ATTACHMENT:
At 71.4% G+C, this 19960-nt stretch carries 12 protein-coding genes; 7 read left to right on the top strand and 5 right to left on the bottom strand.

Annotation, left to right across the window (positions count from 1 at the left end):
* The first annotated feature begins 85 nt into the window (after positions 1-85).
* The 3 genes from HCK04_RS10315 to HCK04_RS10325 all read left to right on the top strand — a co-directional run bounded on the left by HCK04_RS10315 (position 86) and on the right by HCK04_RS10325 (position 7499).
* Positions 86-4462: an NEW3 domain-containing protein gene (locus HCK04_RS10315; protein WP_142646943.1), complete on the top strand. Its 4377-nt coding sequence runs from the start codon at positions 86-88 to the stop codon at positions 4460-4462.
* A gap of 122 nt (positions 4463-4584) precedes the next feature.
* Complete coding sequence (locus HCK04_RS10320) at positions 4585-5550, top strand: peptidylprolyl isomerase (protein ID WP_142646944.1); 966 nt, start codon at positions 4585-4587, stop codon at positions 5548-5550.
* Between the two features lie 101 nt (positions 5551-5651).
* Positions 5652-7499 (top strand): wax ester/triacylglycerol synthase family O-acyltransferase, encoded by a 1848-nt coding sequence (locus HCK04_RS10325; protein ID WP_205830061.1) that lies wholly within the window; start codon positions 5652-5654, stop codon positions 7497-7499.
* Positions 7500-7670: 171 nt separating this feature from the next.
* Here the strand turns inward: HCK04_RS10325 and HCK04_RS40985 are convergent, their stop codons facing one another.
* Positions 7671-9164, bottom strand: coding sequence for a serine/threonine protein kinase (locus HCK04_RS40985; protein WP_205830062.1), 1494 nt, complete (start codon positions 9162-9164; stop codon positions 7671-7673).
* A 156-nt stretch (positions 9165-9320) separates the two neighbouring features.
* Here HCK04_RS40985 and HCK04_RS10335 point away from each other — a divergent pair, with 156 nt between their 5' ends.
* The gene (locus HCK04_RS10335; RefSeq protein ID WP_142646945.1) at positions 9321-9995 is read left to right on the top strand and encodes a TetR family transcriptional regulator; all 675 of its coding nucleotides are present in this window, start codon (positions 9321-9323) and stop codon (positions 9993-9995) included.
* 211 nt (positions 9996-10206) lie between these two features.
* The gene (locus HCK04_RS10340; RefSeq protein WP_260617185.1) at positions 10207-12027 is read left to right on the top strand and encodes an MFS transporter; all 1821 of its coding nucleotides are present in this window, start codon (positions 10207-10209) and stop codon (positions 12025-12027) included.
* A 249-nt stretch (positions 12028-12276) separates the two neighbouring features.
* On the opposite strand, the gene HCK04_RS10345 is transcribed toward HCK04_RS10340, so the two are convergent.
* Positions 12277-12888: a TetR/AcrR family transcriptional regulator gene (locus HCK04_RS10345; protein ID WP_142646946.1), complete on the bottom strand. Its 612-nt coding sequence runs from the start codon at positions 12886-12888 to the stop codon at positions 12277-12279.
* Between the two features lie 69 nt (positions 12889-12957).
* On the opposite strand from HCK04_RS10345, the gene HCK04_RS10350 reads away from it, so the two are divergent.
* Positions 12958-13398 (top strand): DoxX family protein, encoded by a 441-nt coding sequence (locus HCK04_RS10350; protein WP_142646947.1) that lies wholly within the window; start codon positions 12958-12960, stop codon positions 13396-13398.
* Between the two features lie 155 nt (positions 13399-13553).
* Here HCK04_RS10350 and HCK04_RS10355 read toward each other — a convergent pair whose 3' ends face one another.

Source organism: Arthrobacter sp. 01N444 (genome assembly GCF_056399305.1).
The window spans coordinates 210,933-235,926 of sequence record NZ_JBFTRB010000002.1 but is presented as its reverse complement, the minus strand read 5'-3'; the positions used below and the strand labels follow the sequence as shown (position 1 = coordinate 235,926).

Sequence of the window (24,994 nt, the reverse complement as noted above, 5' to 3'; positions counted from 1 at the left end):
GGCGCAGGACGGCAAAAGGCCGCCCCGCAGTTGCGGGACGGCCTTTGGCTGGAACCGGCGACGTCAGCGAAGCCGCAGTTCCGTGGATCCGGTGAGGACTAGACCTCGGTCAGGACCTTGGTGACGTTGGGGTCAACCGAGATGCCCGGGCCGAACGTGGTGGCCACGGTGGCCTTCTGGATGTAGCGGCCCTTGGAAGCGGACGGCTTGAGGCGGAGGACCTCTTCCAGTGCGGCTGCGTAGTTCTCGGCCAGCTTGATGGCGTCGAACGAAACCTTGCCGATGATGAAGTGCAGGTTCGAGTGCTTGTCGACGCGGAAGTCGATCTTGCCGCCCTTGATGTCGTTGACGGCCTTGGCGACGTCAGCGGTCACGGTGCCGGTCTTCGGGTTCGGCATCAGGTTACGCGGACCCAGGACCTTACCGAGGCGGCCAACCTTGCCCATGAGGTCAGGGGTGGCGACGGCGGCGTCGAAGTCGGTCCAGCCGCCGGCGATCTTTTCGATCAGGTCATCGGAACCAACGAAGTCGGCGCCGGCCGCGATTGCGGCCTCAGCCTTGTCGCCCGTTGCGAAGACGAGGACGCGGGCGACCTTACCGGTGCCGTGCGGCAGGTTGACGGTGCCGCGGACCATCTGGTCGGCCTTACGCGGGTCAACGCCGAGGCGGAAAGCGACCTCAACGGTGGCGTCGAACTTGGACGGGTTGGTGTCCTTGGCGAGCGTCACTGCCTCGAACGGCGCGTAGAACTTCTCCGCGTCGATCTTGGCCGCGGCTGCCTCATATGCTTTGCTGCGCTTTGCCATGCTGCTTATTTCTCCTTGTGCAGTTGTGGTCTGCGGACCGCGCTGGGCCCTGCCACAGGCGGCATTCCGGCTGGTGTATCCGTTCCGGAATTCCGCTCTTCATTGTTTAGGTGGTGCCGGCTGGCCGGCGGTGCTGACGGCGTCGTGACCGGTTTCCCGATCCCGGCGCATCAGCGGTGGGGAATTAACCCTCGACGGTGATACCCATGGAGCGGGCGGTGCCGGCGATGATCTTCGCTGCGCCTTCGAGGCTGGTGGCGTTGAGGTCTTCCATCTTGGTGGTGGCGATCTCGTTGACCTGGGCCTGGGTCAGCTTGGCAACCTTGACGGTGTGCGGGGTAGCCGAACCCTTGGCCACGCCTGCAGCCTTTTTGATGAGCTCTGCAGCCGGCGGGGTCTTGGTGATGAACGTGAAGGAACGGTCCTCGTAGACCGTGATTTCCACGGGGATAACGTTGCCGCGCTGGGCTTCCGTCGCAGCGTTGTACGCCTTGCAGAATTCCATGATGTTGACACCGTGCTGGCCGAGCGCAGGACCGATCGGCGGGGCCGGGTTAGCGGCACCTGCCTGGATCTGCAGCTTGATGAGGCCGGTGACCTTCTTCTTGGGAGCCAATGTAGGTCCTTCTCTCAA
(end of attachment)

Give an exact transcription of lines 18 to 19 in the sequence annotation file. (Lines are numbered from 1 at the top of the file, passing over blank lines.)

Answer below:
* A 249-nt stretch (positions 12028-12276) separates the two neighbouring features.
* On the opposite strand, the gene HCK04_RS10345 is transcribed toward HCK04_RS10340, so the two are convergent.